Even with advanced-stage lung cancer, which kills more Americans than any other form, new developments in molecular science have opened the door to creating personalized treatment plans that attack some of the same specific targets in cancer cells that make other hard-to-treat forms of cancer so lethal. These targeted therapies remain mostly in the clinical trial stage—and it is much too early to draw conclusions about their long-term success—but the preliminary results have been encouraging and will help guide new areas of research.
With the discovery of genetic mutations in certain cancer cells, “we are seeing signs of progress” with targeted agents, Sosman says. The goal is to learn as much about the pathways melanoma cells use to replicate and target therapies to shut that process down.
Treatment aimed at BRAF mutant cells seen in a subset of melanoma tumors, for instance, is showing “pretty astonishing results,” he says. Every month brings more scientific results and more optimism.
“I would not have had much good to say to my patients a few years ago,” Sosman says. “I try not to give patients false hope, but there are some positive developments that we are watching closely.”
But he quickly adds, “We still can’t get around the fact that this is not a cure. At least we have gotten to first base on some of these particularly difficult forms of cancer.”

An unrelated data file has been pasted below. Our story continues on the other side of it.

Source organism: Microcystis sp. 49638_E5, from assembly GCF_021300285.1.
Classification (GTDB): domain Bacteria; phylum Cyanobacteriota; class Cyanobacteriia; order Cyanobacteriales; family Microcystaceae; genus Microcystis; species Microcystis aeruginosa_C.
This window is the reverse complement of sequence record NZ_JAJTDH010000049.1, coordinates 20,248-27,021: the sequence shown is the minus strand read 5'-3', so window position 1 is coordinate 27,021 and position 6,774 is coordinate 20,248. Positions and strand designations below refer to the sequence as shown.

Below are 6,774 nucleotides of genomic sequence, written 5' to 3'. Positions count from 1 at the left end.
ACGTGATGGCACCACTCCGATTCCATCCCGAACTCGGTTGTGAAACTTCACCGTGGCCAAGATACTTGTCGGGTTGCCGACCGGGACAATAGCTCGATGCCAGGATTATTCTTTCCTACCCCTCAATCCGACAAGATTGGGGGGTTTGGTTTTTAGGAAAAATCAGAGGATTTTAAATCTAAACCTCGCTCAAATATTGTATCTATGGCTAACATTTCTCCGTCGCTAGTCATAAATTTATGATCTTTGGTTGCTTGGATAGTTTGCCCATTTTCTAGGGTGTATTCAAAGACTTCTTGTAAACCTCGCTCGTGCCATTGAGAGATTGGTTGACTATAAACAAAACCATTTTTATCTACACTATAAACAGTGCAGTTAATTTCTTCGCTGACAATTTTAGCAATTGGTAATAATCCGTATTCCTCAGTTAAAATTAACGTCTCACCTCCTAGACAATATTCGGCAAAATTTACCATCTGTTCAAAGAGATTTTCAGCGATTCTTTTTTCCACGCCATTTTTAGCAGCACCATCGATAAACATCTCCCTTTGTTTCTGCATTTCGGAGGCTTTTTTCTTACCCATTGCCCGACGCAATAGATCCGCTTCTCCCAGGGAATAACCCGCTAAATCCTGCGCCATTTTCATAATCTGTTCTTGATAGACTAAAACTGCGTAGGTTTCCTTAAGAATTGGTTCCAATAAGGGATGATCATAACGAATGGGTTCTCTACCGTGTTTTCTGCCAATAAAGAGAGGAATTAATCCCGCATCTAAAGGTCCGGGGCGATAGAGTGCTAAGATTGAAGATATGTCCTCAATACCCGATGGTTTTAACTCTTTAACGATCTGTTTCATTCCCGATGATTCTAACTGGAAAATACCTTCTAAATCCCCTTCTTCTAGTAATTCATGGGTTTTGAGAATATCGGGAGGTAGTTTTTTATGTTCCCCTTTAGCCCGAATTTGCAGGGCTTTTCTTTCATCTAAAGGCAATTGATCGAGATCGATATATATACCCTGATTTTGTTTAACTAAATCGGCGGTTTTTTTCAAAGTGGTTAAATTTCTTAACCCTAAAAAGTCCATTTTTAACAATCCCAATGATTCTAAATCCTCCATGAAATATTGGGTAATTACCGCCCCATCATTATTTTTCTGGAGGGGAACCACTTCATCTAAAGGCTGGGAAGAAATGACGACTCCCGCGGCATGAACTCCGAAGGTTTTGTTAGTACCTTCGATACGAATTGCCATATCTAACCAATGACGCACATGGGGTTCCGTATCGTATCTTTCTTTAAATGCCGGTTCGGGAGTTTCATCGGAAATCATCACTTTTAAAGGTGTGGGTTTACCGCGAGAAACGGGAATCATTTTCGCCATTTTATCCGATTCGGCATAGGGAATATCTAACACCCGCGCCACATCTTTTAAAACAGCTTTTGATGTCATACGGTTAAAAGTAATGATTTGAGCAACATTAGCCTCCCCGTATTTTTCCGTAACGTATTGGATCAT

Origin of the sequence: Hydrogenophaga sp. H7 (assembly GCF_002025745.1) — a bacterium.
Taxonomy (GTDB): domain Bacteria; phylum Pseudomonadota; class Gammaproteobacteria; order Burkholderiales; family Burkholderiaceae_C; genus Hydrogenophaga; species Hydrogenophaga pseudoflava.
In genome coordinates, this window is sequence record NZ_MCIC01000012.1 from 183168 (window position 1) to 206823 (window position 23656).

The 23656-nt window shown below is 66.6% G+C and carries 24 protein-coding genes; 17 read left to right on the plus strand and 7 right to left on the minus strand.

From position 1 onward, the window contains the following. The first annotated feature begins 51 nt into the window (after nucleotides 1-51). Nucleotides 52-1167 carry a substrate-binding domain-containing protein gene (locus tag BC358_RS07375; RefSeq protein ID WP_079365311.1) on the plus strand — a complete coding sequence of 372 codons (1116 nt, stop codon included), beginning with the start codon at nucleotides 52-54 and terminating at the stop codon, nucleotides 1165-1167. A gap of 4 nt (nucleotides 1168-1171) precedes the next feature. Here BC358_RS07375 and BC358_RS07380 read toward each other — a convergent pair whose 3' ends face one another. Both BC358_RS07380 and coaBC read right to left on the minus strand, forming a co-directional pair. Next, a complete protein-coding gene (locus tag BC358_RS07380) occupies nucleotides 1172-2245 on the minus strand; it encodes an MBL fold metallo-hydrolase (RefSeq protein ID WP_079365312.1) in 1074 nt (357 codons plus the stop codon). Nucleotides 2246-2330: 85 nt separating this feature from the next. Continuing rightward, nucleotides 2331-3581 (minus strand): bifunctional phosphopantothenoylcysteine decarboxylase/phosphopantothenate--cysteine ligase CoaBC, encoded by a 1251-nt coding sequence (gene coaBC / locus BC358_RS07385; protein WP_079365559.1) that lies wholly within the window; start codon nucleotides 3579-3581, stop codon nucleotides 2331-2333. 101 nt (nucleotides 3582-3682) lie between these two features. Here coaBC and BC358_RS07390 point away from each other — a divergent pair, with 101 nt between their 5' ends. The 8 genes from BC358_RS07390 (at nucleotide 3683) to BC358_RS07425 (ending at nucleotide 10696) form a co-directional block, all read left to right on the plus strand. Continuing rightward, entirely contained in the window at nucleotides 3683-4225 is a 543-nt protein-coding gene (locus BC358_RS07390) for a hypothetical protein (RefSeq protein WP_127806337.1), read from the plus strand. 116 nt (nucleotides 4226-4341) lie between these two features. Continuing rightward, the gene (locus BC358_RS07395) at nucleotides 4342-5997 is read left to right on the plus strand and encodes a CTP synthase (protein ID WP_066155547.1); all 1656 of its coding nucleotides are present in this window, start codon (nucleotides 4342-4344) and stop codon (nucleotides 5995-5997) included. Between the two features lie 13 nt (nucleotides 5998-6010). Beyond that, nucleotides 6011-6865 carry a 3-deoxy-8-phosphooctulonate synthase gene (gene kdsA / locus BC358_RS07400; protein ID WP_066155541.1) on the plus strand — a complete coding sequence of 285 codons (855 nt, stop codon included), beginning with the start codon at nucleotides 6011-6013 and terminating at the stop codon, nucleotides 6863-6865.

Glenn Mitchell of Kennesaw, Ga., has been battling lung cancer since it showed up on an X-ray in his left lung just before he underwent heart bypass surgery at the age of 53. Mitchell went through surgical resection of his lung shortly after his heart surgery nine years ago. For more than five years he showed no signs of recurrence.
But two years ago, a CT scan showed that the cancer was back. His oncologist referred him to Emory University’s Winship Cancer Institute in Atlanta, where Suresh S. Ramalingam, MD, was starting to enroll patients in a clinical trial to test crizotinib, an anaplastic lymphoma kinase inhibitor targeted to treat the ELM4-ALK translocation, a genetic mutation seen in a small fraction of non-small cell lung cancers.
We learn something from every patient we treat, and what we learn will help us do a better job of taking care of future patients.
During a clinic visit in late August, Ramalingam told Mitchell, 62, that the latest CT scan did not detect the tumor that was on his lung when he started taking the drug in April.
“We typically expect reduction in the tumors in the first few months of the trial,” Ramalingam says. “But I was surprised by the disappearance of the tumor altogether in this case.”
Still, physician and patient both know that cancer— especially lung cancer—can find ways to thwart many forms of therapy. Even with the newest agents the cancer often begins to develop resistance to the therapy within 10 to 12 months, Ramalingam says.
Finding agents that can interrupt the signals for replication sent out by the mutation of the KRAS gene, for instance, could lead to better outcomes for the 20 to 25 percent of lung cancer patients who have the defect, says Ramalingam, who describes such research as the “holy grail” for lung cancer success.
“We learn something from every patient we treat,” Ramalingam says. “And what we learn will help us do a better job of taking care of future patients.”